As Frank Snowden has argued, blacks in antiquity did not suffer from the same type of endemic racial prejudice as their descendants. Though capable of being enslaved, as were all other people during this time, blacks played many roles in the ancient world. They had come to the attention of the Greeks not too long before the time of Sotades as a result of the new trading colony of Naukratis on the Egyptian coast, and even as part of the invading Persian army during the early fifth century B.C. Well before 500 B.C., blacks were appearing on vases, often in striking juxtaposition with more familiar facial types.
Some scholars have found in groups like this a real sense of the parodic, and even the spitefully humorous, exacerbated perhaps by the race of the victim. Otherwise, interpretations of the struggle between the youth and the crocodile have ranged from high-minded mythological exegesis to the more mundane evocation of exotic locales.
In the first case, the black youth is being snatched to heaven and waiting immortality by a god in disguise. In the other he is simply the unfortunate victim of an all-too-common occurrence along the dangerous banks of the Nile. Both views could be supported by the evidence of an inscription found on one of Sotades' original pieces, which reads, ho krokodilos erasth(eis), or "the crocodile in love." As conflicting as these concepts may be, they have the virtue of revealing the potential reception of the black in classical Greece.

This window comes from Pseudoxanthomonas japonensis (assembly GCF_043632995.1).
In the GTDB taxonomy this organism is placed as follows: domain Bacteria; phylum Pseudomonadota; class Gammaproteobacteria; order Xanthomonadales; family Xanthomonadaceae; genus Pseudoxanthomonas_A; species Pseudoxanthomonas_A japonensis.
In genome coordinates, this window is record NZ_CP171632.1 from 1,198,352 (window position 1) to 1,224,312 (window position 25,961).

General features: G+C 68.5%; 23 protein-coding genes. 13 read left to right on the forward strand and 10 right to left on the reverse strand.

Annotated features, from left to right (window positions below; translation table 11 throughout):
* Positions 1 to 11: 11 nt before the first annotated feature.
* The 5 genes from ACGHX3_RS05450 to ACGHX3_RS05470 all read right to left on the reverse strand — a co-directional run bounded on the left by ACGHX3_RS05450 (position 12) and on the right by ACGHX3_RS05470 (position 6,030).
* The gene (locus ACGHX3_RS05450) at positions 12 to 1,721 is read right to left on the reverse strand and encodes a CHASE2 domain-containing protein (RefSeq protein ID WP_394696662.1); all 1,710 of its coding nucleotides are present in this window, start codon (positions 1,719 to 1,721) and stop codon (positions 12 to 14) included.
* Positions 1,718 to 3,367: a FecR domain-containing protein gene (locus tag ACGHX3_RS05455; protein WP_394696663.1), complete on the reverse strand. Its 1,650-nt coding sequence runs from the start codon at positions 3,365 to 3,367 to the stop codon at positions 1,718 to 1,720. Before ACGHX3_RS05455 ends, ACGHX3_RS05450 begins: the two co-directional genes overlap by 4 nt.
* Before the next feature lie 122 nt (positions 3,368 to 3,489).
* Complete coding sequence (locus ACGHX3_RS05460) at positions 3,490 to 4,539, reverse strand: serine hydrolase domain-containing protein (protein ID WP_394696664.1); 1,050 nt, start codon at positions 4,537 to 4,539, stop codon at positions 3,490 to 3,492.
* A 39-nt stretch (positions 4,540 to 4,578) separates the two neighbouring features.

Surely the most disturbing latter-day comparison with the vase is the avalanche of patently racist postcards, figurines and other imagery avidly collected by the American public during the Jim Crow era. In these, monstrously caricatured black people are represented as objects of ridicule and contempt, as mere alligator bait. This sort of corrosive kitsch stands in stark contrast to the relative degree of acceptance accorded black people in the time of the ancient Greeks.
The Image of the Black in Western Art Archive resides at Harvard University's W.E.B. Du Bois Institute for African and African American Research. The director of the W.E.B. Du Bois Institute is Henry Louis Gates Jr., who is also The Root's editor-in-chief. The archive and Harvard University Press collaborated to create The Image of the Black in Western Art book series, eight volumes of which were edited by Gates and David Bindman and published by Harvard University Press. Text for each Image of the Week is written by Sheldon Cheek.
The Image of the Black Archive & Library resides at Harvard University’s Hutchins Center for African and African American Research. The founding director of the Hutchins Center is Henry Louis Gates Jr., who is also chairman of The Root. The archive and Harvard University Press collaborated to create The Image of the Black in Western Art book series, eight volumes of which were edited by Gates and David Bindman and published by Harvard University Press. Text for each Image of the Week is written by Sheldon Cheek.